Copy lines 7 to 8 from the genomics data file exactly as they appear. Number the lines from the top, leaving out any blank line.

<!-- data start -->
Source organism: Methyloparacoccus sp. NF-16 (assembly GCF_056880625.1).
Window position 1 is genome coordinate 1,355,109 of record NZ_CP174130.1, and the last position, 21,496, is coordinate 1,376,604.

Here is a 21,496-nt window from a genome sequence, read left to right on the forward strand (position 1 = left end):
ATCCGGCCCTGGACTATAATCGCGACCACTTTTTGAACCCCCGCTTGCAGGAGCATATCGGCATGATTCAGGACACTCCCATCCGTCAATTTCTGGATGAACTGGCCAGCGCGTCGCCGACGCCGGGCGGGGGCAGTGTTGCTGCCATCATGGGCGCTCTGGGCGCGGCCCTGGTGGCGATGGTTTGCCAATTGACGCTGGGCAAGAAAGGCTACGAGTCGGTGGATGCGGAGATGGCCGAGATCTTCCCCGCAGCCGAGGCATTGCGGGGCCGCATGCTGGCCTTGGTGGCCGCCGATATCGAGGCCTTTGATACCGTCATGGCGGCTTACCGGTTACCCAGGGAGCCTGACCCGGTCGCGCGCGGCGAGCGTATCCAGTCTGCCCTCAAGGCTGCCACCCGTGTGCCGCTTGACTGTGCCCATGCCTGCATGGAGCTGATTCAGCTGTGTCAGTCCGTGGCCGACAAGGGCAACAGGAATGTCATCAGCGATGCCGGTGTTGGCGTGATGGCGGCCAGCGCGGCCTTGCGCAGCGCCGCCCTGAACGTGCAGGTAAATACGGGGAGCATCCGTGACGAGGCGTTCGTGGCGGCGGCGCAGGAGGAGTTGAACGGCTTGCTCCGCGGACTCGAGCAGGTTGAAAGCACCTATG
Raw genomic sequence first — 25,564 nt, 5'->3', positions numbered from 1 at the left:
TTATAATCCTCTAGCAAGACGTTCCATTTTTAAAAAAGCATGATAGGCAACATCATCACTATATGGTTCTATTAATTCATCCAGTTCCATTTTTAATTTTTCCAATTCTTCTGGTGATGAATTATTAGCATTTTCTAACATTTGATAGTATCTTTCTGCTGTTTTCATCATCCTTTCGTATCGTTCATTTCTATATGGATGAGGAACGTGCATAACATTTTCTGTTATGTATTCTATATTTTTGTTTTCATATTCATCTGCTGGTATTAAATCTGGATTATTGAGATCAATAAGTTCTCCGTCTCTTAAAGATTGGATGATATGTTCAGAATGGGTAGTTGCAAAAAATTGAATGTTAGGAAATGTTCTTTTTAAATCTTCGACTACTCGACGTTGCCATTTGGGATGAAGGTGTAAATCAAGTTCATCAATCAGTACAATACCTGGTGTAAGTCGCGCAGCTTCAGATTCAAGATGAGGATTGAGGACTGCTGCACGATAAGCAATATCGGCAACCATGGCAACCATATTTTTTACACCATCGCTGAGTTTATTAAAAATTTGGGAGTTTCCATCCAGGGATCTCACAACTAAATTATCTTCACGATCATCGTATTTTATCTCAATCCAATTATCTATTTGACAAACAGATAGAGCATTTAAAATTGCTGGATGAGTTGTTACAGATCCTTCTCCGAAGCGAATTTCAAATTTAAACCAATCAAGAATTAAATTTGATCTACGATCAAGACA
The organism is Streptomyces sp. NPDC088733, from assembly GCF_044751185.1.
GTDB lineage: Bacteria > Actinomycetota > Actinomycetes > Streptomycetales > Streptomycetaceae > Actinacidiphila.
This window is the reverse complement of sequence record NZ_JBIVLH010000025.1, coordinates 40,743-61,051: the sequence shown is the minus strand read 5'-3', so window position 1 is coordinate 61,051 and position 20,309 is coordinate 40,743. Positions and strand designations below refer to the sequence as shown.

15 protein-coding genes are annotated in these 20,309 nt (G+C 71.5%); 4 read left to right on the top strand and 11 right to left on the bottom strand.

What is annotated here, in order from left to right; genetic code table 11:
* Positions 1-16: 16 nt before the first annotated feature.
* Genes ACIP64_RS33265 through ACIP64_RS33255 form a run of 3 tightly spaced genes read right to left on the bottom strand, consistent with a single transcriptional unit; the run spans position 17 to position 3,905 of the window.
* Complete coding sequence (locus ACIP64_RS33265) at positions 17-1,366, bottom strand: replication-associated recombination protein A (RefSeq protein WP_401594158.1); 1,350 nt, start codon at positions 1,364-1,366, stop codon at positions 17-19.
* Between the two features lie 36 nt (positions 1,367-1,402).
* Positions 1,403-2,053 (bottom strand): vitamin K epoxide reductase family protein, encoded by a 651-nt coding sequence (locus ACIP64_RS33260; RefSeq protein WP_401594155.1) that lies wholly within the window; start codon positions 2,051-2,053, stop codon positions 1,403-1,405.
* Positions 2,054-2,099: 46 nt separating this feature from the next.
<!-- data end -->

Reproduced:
The organism is Streptomyces sp. NPDC088733, from assembly GCF_044751185.1.
GTDB lineage: Bacteria > Actinomycetota > Actinomycetes > Streptomycetales > Streptomycetaceae > Actinacidiphila.